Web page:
Do pore strips really work?

Do pore strips really work?

Unfortunately, instant gratification is rare in the world of skin care, with most products taking several weeks (if not months) to yield results. However, one product that does promise to deliver results immediately is the humble pore strip. After all, you need only look at all the gunk a strip pulls out once to become hooked on the blackhead-removing tool. But do they really work in the long-term treatment of blackheads? To find out, we spoke to skin care expert and Director of Shine Skin and Body, Sheridan Rollard.

How pore strips work

Although there are a plethora of different pore strips on the market, they all essentially function like a (much more technologically advanced) plaster. Each fabric strip is coated with an adhesive – which is activated by wetting your skin prior to application – that sticks to the outer layer of skin. After a 10-to-15 minute drying period, the strip is removed, carrying with it a certain amount of dirt and oil from within your pores.

Do pore strips actually work?

According to Rollard, while the pore strip may successfully remove dirt and oil that’s lingering in the upper layers of your skin, it may not always reach deep enough to remove the rooted part of the blackhead. So yes, pore strips do work, but it’s important to understand that when it comes to the long-term prevention, treatment and removal of blackheads, you may be better off using a combination of pore strips with targeted skin care solutions.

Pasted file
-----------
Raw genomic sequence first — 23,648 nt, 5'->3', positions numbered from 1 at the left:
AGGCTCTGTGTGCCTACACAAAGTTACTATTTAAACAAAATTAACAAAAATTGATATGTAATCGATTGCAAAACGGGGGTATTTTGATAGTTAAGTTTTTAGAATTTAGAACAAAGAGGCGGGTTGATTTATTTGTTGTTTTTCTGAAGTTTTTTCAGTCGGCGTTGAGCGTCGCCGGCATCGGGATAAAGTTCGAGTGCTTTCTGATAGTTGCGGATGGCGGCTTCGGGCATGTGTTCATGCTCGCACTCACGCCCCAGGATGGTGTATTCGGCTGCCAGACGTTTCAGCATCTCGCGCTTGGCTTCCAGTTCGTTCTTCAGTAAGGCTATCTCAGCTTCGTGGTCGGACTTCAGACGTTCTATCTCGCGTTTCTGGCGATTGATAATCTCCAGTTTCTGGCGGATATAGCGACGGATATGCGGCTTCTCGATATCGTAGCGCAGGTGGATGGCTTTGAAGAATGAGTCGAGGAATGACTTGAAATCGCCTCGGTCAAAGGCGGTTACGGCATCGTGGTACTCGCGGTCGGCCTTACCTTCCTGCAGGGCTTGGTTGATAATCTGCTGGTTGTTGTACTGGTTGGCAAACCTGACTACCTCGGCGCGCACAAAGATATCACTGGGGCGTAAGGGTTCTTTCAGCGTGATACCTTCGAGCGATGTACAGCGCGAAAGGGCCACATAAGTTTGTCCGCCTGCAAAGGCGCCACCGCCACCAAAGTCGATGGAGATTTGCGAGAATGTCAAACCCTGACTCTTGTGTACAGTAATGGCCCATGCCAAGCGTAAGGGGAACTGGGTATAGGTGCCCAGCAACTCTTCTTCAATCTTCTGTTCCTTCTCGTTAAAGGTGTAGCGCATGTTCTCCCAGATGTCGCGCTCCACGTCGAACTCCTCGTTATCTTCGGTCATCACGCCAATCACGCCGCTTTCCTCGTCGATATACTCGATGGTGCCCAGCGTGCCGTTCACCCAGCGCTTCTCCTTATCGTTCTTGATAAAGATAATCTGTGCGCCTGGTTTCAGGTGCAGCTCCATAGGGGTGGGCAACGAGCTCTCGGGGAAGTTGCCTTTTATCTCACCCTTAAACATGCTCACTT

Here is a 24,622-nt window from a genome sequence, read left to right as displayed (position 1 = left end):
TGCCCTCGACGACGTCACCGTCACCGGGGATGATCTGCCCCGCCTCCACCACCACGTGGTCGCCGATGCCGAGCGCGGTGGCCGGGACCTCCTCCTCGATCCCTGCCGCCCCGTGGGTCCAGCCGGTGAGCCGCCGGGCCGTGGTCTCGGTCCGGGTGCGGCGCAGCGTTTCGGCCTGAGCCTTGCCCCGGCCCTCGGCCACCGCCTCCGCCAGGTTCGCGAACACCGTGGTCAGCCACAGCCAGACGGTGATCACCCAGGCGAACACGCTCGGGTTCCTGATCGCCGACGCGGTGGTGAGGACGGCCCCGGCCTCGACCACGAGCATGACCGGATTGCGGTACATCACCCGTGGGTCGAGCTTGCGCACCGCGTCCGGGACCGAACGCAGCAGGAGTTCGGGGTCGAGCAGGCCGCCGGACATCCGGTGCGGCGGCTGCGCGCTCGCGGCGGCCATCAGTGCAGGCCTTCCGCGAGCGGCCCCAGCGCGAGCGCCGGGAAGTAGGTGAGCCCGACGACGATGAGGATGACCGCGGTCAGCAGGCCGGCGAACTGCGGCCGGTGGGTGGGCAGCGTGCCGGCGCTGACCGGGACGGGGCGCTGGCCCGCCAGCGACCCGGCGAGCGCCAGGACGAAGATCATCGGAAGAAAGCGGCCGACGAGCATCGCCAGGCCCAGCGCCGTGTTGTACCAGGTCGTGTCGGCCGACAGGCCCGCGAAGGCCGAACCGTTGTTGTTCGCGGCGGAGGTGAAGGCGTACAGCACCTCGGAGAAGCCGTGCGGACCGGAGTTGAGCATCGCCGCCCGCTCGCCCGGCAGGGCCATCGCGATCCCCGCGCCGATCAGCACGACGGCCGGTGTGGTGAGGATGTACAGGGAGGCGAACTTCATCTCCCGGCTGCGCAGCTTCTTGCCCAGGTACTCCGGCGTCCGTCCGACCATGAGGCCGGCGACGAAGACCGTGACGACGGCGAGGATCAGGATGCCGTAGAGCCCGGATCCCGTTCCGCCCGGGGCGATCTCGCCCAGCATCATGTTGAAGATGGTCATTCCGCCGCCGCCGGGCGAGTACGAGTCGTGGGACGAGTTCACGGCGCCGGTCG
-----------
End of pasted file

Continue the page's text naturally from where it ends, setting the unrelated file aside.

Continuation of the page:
The best ways to treat and prevent blackheads in the long-term

While using a pore strip to pull out some of the dirt and oil from your skin is satisfying, they sadly can’t treat the root of the pore-clogging problem and prevent future blackheads. Which is why it’s a good idea to couple-up your pore strip sessions with a good skin care routine and professional treatments. Rollard notes “extraction facials are the best remedy. [Facialists] are highly trained to be able to extract your blackheads fully and gently. [During a treatment] the skin is prepared to ensure no damage is done and the process ensures full extraction of the blackhead so your pores can actually be cleaned and cleared.” In addition to regular in-salon treatments, Rollard also recommends regular exfoliation (two to three times a week) with a chemical formula packed full of beta hydroxy acids (BHAs), as BHAs actually “help to control how big your blackheads become and how many you get.” And as they say, prevention is always better than a cure, so get exfoliating!